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Home » NATIONAL RECOVERY MONTH -September 2023 – National Today

NATIONAL RECOVERY MONTH -September 2023 – National Today

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National Recovery Month is observed every year in September to promote and find new evidence-based treatments for patients battling addiction. This month also focuses on recovery practices and the need for a strong recovery community and service providers who help people undergoing recovery. Did you know that in 2020, the federal government gave the reins to the recovery community to sponsor and manage Recovery Month? Now “Faces & Voices of Recovery” is hosting the recovery month website, managing social media, and taking care of central locations for all events.
First known aid for the recovery of addicts was the “Alcoholic Mutual Aid” society, in which sobriety circles provided early recovery from the 1750s to the early 1800s. Initially, these groups comprised Native American tribes, and these tribes used native healing practices to treat alcoholism. In 1784, “Benjamin Rush,” a physician, argued that alcoholism is a disease that must be treated. He was committed to educating the public about the hazards of alcohol, and his written works helped launch the temperance movement. By the 1850s, lodging homes and homes for the fallen had emerged to provide non-medical detoxification, seclusion from drinking cultures, and the formation of sober fellowships for addicts. In the 1850s, one of the earliest inebriate houses opened in Boston, designed after state-run lunatic asylums.
Wilson and Dr. Bob, former alcoholics in the 1930s who could not sustain abstinence, formed the Alcoholics Anonymous (A.A.) in 1935. In 1939, the renowned blue book “Alcoholics Anonymous” was released. In 1950, A.A. membership surpassed 90,000, and the organization’s reach had expanded tremendously. The American Public Health Association awarded A.A. the Lasker Award in 1951. Halfway House Association was created in 1958 to provide safe, recovery-oriented accommodation for those addicted to drugs or alcohol. In 2002, the F.D.A. approved buprenorphine, a medication-assisted treatment, for clinical use for opioid addiction. The Mental Health Parity and Addiction Equity Act of 2008 mandated that insurance companies and group health plans provide mental health and substance use treatment and services with the same benefits as other medical care.
The Alcoholic Mutual Aid Society is the first known aid for addicts’ recovery, with sobriety circles providing early recovery.
Wilson and Dr. Bob, former alcoholics, form the Alcoholics Anonymous (A.A.).
The F.D.A. approves buprenorphine, a medication-assisted treatment, for clinical use for opioid addiction.
The Mental Health Parity and Addiction Equity Act of 2008 mandates insurance companies and group health plans to provide mental health and substance use treatment and services with the same benefits as other medical care.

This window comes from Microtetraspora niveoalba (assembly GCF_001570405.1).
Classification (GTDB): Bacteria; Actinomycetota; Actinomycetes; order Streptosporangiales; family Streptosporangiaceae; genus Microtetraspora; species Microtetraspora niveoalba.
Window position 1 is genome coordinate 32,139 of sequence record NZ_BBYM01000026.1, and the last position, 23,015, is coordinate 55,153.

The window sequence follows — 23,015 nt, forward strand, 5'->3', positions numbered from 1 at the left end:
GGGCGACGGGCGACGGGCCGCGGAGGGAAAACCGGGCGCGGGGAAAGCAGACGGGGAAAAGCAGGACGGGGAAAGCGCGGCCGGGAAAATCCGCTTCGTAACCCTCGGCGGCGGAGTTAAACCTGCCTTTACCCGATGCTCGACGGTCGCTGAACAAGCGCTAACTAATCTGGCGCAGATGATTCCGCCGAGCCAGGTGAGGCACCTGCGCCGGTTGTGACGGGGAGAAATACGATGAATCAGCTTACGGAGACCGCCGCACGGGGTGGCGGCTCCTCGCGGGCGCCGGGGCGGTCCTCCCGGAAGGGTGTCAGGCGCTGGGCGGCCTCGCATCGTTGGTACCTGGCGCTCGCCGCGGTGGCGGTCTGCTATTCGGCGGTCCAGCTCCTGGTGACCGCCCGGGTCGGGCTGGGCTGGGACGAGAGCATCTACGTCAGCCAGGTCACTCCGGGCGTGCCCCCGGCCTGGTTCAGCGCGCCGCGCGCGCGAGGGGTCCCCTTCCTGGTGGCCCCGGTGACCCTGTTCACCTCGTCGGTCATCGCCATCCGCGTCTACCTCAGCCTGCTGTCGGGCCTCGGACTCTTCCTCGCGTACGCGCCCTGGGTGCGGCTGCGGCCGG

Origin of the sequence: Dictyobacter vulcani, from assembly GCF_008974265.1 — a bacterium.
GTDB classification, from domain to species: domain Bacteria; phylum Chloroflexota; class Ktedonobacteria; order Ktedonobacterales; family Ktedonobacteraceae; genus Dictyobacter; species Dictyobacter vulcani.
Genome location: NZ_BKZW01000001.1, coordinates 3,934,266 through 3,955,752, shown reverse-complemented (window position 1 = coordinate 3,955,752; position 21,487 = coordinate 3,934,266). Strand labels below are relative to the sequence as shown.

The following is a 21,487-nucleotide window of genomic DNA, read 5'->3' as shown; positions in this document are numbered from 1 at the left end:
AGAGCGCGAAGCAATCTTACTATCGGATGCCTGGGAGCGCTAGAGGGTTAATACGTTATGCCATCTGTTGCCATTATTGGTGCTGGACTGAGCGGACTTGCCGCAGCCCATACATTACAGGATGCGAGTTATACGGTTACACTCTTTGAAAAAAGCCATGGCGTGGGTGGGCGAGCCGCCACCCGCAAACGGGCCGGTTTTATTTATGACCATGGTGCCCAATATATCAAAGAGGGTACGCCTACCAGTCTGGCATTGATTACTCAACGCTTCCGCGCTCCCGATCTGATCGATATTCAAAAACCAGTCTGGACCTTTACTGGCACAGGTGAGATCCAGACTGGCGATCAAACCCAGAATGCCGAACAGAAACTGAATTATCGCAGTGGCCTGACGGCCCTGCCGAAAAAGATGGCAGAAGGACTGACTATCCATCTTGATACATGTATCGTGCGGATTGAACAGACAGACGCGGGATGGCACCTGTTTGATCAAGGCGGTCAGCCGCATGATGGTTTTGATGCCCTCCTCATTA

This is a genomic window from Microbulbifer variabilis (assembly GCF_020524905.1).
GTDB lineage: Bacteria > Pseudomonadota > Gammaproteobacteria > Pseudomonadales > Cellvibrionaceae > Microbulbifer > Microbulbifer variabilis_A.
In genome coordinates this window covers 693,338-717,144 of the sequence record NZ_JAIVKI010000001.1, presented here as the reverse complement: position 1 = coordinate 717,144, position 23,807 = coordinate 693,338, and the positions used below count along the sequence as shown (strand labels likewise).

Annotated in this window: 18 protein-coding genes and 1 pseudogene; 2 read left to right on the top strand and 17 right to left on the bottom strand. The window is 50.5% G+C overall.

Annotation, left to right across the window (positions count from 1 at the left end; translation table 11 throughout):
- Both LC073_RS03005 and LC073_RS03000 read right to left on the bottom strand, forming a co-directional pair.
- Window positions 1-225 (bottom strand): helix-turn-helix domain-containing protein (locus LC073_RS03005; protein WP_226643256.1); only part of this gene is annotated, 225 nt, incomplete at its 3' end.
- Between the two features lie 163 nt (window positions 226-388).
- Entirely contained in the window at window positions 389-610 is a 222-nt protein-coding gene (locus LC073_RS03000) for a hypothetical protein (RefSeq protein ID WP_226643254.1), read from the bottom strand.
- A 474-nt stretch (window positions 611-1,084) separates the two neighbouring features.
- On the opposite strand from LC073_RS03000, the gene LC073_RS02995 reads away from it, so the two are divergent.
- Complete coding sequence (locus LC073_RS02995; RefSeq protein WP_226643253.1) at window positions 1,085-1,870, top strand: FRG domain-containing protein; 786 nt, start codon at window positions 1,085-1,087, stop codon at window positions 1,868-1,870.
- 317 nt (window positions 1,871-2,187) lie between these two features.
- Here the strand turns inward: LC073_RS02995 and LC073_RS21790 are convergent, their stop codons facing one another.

Stages of recovery are pre-contemplation, contemplation, preparation, action, and maintenance.
The purple color ribbon is for recovery.
Sobriety is a more engaged life at home and work, free from drugs and alcohol.
Read up about ways to help a person going through recovery. Volunteer in whatever capacity you can to help people fighting addiction.
Find out about the events near you. Attend webinars, seminars, or related events to learn about addiction and participate voluntarily.
Increase public understanding of addiction as an illness. Join N.G.O.s and other organizations to increase the number of people who can help those in need. Assist in eradicating the stigma associated with addiction.
Over 86% of people in America consume alcohol at some point in their lives, and over 88,000 U.S. citizens die from alcohol-related causes.
Addiction offers the brain an injection of dopamine that is so powerful that it is difficult to stop, and the drug’s influence on dopamine reduces as tolerance develops.
Addiction co-occurs with other health conditions and general mental health disorders.
Even though Americans make up 5% of the global population, U.S. citizens consume 80% of prescription pills worldwide.
According to The Substance Abuse and Mental Health Services Administration (SAMHSA), three-quarters of people with a drug problem are employed.
This month raises awareness about a serious condition. It puts light on the need for change in the world.
This month helps people by giving them the support they need. It educates people and saves many at-risk people.
It’s for a good cause, and it’ll make a difference in many people’s lives. It lowers the stigma associated with addiction and provides people with the required assistance.
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